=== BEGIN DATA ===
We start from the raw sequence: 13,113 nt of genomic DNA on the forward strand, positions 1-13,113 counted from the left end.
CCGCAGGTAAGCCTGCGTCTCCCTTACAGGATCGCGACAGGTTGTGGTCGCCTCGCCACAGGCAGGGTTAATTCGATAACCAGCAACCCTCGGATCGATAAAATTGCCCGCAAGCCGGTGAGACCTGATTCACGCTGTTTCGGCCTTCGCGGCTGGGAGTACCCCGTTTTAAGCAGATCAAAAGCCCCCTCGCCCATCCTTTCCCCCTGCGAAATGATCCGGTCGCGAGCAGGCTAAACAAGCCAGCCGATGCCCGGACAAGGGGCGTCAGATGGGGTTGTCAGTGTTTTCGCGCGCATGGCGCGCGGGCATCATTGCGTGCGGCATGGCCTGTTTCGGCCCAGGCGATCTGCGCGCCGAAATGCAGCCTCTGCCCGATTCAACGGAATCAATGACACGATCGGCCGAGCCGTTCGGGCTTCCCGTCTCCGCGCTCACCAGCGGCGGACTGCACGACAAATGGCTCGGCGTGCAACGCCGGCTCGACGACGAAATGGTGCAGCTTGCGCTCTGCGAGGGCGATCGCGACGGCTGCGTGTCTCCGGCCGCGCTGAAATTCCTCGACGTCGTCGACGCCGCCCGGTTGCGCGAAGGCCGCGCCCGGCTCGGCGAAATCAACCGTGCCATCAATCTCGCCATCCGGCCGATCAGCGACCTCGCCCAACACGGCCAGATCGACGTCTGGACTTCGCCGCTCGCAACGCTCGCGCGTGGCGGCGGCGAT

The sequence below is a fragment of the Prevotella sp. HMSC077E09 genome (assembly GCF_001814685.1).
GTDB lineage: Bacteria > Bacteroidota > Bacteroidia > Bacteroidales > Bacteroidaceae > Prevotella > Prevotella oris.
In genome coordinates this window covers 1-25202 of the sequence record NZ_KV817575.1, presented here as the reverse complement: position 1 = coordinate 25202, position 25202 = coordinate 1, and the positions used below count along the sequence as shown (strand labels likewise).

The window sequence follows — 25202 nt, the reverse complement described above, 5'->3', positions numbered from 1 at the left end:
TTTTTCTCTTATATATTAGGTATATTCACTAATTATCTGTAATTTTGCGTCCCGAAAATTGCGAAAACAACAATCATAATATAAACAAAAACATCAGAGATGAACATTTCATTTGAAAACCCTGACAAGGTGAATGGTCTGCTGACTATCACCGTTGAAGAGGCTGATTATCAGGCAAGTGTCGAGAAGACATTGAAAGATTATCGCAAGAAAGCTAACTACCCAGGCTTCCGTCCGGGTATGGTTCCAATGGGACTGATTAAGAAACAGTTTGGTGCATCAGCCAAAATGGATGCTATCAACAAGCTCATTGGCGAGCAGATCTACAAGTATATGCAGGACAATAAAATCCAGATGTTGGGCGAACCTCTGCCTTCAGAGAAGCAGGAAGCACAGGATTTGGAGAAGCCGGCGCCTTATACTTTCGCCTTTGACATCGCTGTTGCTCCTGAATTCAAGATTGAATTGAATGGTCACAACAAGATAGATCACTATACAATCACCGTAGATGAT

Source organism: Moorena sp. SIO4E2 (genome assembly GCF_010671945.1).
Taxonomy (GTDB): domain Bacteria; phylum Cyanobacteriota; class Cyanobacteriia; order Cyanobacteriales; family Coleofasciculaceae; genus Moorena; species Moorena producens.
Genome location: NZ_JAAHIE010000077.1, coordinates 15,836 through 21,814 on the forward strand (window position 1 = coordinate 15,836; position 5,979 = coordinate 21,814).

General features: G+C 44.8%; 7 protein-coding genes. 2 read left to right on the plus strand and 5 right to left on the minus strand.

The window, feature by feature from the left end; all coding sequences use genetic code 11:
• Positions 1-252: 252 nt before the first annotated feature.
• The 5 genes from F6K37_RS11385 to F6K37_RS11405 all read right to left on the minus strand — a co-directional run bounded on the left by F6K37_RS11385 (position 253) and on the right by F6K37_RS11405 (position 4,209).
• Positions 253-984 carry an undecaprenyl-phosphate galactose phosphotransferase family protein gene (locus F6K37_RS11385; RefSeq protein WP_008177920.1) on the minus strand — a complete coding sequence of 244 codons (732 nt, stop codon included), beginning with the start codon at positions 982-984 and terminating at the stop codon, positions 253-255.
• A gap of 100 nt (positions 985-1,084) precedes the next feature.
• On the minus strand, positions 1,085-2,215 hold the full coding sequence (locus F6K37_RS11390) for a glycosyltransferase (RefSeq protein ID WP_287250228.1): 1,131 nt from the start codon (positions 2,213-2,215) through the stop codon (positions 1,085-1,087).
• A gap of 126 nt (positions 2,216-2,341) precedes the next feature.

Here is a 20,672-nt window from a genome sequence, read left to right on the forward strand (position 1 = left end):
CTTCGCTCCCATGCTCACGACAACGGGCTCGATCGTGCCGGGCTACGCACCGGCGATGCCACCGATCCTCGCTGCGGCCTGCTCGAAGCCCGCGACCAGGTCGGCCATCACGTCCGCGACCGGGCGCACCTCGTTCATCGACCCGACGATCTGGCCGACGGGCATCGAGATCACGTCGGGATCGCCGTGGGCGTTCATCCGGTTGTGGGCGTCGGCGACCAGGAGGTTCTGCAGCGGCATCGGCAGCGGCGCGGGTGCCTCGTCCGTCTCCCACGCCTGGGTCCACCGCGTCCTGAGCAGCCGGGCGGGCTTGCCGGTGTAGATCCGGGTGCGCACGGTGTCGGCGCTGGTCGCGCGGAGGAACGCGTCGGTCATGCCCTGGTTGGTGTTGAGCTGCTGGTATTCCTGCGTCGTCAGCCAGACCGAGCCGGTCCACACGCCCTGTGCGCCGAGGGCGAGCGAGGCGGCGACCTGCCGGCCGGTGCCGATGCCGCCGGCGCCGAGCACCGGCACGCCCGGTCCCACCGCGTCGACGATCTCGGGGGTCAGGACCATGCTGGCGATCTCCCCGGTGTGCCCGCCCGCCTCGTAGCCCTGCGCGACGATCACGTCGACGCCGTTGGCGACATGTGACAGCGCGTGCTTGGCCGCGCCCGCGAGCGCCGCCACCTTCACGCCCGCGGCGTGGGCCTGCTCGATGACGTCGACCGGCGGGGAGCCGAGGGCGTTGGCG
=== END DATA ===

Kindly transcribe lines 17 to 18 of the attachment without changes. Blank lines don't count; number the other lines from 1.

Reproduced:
• On the minus strand, positions 1,085-2,215 hold the full coding sequence (locus F6K37_RS11390) for a glycosyltransferase (RefSeq protein ID WP_287250228.1): 1,131 nt from the start codon (positions 2,213-2,215) through the stop codon (positions 1,085-1,087).
• A gap of 126 nt (positions 2,216-2,341) precedes the next feature.